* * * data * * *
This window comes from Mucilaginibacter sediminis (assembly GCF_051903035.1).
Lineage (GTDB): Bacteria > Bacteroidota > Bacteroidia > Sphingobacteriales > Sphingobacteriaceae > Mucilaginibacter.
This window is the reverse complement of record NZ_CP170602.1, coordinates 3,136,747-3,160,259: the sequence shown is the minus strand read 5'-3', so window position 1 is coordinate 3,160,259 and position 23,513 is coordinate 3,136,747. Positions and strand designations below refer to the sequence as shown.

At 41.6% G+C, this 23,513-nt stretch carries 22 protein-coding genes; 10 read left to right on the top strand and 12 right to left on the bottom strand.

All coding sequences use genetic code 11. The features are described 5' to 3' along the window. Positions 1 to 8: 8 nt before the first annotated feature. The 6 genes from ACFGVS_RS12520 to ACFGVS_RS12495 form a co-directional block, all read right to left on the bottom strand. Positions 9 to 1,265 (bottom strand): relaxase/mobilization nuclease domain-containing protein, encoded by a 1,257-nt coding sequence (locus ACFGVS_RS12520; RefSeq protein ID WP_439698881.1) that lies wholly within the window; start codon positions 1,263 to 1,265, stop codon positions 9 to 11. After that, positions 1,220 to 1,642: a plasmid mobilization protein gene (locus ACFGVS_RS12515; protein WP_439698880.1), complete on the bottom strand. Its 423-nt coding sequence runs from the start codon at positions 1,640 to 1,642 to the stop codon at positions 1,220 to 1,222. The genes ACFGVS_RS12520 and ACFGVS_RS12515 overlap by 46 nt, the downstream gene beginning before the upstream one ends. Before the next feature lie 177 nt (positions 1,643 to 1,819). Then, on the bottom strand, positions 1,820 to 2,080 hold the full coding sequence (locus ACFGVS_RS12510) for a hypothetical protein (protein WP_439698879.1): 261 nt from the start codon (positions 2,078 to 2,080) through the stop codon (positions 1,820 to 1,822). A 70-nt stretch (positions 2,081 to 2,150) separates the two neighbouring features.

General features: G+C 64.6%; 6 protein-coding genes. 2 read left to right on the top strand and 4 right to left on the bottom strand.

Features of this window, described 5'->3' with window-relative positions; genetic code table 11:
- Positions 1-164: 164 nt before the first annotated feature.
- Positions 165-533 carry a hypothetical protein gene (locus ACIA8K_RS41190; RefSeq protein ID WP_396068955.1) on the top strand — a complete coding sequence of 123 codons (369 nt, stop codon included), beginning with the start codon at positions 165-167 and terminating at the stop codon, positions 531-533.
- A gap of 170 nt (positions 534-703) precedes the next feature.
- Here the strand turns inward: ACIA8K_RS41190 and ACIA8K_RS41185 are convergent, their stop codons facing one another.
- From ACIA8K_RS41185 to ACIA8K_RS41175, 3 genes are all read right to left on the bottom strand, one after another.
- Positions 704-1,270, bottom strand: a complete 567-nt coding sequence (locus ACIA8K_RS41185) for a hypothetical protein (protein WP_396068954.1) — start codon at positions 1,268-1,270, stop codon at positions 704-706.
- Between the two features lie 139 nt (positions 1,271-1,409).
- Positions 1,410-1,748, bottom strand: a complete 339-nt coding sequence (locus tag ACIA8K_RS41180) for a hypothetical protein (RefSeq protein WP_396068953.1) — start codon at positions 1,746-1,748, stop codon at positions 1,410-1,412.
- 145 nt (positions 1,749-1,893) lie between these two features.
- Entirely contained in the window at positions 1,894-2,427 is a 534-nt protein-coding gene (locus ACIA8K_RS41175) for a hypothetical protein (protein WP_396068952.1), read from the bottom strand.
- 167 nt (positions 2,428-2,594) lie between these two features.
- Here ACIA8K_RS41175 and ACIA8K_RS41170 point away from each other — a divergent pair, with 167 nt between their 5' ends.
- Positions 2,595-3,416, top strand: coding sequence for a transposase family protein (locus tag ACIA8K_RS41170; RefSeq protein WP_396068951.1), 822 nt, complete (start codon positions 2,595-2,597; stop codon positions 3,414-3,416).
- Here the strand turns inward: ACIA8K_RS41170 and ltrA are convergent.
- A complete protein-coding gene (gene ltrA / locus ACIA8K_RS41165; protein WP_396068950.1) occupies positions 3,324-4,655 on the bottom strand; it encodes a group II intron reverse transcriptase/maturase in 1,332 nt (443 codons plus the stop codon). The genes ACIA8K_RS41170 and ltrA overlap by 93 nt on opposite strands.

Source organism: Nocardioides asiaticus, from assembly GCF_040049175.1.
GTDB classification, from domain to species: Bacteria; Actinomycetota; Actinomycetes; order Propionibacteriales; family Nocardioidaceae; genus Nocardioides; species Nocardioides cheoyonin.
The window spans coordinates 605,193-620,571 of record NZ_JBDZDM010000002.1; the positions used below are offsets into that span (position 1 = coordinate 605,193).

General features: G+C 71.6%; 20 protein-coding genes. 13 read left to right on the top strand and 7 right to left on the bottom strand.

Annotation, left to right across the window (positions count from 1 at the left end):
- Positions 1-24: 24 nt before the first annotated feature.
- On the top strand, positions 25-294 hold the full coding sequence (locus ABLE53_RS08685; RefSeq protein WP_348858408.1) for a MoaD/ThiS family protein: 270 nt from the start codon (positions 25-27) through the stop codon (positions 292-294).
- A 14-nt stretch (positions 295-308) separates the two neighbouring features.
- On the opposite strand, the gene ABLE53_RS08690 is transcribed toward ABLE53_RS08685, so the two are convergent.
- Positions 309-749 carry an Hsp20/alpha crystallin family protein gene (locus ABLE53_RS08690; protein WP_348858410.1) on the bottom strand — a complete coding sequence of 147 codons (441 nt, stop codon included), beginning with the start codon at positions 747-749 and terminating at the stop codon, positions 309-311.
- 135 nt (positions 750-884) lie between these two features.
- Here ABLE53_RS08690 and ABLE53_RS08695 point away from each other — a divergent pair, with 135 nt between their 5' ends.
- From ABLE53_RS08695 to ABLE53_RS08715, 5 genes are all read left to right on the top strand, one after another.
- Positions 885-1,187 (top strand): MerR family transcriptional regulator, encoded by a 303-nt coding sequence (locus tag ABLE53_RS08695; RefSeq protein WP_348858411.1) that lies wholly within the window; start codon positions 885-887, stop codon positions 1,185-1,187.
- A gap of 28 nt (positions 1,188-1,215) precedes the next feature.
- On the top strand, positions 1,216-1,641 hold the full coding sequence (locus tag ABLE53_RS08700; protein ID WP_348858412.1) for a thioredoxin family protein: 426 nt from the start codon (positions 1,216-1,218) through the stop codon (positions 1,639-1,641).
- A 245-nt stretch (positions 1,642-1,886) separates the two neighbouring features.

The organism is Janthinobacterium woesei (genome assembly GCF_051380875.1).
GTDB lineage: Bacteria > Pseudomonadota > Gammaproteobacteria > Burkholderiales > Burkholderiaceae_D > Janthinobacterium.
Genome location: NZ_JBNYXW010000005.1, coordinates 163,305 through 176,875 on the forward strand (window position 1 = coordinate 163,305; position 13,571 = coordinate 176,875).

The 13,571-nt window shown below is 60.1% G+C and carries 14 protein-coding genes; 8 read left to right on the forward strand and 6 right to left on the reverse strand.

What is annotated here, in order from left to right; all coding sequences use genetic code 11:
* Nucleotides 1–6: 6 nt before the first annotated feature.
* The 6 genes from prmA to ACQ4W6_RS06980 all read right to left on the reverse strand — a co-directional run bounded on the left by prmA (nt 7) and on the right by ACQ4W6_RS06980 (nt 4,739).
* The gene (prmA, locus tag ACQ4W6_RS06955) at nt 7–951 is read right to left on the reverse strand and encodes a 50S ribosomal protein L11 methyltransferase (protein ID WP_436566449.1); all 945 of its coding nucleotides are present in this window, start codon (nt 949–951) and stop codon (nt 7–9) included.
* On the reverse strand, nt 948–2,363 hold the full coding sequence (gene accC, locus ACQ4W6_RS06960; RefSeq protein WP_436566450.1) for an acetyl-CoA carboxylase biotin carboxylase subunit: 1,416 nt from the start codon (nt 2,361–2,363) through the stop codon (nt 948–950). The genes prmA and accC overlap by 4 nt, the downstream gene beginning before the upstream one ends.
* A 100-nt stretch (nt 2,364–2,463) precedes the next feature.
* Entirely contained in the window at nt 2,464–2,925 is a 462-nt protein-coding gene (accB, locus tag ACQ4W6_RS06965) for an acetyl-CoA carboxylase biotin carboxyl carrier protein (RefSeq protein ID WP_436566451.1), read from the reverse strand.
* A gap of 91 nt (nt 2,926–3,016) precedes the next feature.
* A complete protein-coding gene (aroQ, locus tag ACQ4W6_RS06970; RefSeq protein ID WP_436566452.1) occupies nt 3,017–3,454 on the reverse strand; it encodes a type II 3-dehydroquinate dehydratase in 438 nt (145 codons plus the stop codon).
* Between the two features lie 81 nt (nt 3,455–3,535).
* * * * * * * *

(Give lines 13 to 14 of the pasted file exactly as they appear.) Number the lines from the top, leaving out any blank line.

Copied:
- Positions 704-1,270, bottom strand: a complete 567-nt coding sequence (locus ACIA8K_RS41185) for a hypothetical protein (protein WP_396068954.1) — start codon at positions 1,268-1,270, stop codon at positions 704-706.
- Between the two features lie 139 nt (positions 1,271-1,409).